12. Sheriff's Race Attracts Hard-Boiled Veterans
- Monday, April 19, 2010
Most of the Democratic and Republican candidates for Shelby County sheriff gathered last month in the office of outgoing Sheriff Mark Luttrell.
13. Civil Rights Icon Hooks Dies at 85
- Friday, April 16, 2010
Right up to the end, the Rev. Benjamin L. Hooks was part of daily life in Memphis.
The national NAACP leader, attorney, Federal Communications Commission commissioner, preacher and judge died Thursday at his Memphis home after a long illness. He was 85.
14. Elvis’ Clash With Media Showing at DC Newseum
- Friday, March 12, 2010
WASHINGTON (AP) – A spark that helped ignite Elvis Presley’s fame more than 50 years ago was lit by the newspaper editors and critics who hated him.
They detested his voice and thought his moves were unfit for family publications, all while teenagers went wild. It’s that shocking style and clash with the media that also will make Elvis the subject of a new exhibition at the Newseum, a Washington history museum that celebrates the First Amendment.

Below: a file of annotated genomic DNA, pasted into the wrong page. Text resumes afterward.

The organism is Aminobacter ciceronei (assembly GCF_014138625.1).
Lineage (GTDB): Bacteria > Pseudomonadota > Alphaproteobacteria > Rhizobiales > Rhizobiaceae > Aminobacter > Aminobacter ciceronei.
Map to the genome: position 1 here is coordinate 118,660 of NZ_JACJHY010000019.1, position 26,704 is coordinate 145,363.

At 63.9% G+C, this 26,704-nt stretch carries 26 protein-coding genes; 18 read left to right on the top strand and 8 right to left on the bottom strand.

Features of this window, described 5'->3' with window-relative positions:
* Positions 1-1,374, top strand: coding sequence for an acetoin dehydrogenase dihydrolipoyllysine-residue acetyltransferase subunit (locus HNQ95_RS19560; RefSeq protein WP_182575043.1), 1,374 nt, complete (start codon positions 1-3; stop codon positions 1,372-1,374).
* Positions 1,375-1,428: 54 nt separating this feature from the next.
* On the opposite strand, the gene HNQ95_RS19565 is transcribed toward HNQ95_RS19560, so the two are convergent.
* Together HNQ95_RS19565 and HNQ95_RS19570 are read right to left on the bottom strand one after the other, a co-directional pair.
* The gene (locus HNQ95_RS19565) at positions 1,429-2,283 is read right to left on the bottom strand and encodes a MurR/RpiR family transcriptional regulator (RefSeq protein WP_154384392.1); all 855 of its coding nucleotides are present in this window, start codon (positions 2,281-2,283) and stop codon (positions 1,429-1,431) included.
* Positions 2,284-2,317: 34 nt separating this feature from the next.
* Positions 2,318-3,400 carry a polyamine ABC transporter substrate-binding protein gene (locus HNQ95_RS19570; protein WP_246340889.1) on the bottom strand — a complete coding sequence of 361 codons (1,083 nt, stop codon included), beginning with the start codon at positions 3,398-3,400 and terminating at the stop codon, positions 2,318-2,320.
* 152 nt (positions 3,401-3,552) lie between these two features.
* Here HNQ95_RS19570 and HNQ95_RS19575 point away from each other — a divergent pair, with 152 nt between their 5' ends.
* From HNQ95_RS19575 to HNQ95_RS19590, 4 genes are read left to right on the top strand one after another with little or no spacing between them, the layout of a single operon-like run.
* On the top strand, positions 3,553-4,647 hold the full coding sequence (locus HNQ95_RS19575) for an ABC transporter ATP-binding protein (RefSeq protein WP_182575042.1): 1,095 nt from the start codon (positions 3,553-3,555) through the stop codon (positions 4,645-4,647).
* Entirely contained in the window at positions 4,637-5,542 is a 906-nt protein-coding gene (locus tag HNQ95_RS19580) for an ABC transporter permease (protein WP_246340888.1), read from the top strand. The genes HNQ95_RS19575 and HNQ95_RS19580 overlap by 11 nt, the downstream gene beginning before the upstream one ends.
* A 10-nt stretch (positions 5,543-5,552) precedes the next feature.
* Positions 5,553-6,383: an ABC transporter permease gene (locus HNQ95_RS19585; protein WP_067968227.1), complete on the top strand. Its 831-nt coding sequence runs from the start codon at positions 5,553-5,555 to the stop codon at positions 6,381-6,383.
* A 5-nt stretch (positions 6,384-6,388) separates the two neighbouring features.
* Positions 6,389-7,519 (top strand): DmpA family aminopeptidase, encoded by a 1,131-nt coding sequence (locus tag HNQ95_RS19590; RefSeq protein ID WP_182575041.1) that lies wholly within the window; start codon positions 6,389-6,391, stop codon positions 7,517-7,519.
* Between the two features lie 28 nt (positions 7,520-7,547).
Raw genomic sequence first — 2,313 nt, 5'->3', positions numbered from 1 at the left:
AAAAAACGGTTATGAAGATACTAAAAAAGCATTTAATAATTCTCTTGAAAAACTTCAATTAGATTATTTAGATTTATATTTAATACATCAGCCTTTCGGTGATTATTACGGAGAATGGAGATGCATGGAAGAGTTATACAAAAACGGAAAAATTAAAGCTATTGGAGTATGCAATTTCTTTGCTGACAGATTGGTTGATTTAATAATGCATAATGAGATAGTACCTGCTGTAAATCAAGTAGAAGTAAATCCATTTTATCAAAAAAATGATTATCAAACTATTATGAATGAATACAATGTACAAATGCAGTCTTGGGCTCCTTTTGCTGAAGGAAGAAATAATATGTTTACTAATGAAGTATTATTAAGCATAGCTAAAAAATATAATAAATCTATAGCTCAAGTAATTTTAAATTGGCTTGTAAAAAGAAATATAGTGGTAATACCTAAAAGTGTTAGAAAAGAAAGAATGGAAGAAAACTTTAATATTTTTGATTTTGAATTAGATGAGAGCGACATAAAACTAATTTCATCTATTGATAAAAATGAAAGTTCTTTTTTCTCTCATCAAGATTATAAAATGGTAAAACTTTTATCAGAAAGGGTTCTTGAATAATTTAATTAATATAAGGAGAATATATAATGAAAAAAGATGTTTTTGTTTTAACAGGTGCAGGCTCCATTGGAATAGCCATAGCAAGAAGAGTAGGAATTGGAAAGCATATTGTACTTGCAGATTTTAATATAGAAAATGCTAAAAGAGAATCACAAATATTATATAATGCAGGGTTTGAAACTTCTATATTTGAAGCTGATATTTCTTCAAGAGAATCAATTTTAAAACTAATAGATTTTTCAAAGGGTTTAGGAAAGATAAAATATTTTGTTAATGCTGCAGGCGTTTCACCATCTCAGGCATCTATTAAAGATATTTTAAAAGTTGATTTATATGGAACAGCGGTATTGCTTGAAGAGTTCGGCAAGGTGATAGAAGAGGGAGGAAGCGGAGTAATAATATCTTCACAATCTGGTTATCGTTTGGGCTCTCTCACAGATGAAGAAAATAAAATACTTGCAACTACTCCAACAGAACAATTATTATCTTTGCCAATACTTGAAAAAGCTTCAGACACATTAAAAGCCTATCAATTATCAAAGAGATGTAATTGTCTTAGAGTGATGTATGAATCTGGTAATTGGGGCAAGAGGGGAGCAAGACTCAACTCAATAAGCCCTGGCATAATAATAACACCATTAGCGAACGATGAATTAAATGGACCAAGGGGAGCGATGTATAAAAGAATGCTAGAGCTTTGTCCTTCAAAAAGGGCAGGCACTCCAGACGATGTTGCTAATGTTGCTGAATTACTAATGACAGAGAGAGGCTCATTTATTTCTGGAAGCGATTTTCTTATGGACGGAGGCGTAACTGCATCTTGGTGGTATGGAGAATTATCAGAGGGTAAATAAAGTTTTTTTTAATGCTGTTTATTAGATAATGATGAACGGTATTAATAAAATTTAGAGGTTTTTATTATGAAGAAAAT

15. Is 9th District Really Black? Maybe, Expert Says
- Wednesday, February 10, 2010
One of the most hotly contested issues of the Democratic congressional primary race between Willie Herenton and Steve Cohen may be why the district lines are drawn the way they are.
The 9th Congressional District has been predominantly in Memphis for decades. In recent years it has grown to take in small parts of the suburbs. The lines could change again after the 2010 Census, when the Tennessee Legislature begins its usual reapportioning process.
Herenton and his supporters have repeatedly said the district’s borders were drawn to enhance the possibility of black representation in a congressional delegation that’s all white.
“I want you ... to help us to retrieve for our children what we lost in representation,” Herenton told a predominantly black crowd of 300 people Saturday at an East Memphis campaign rally.
To make the point even plainer, Herenton quoted radio talk show host and political blogger Thaddeus Matthews.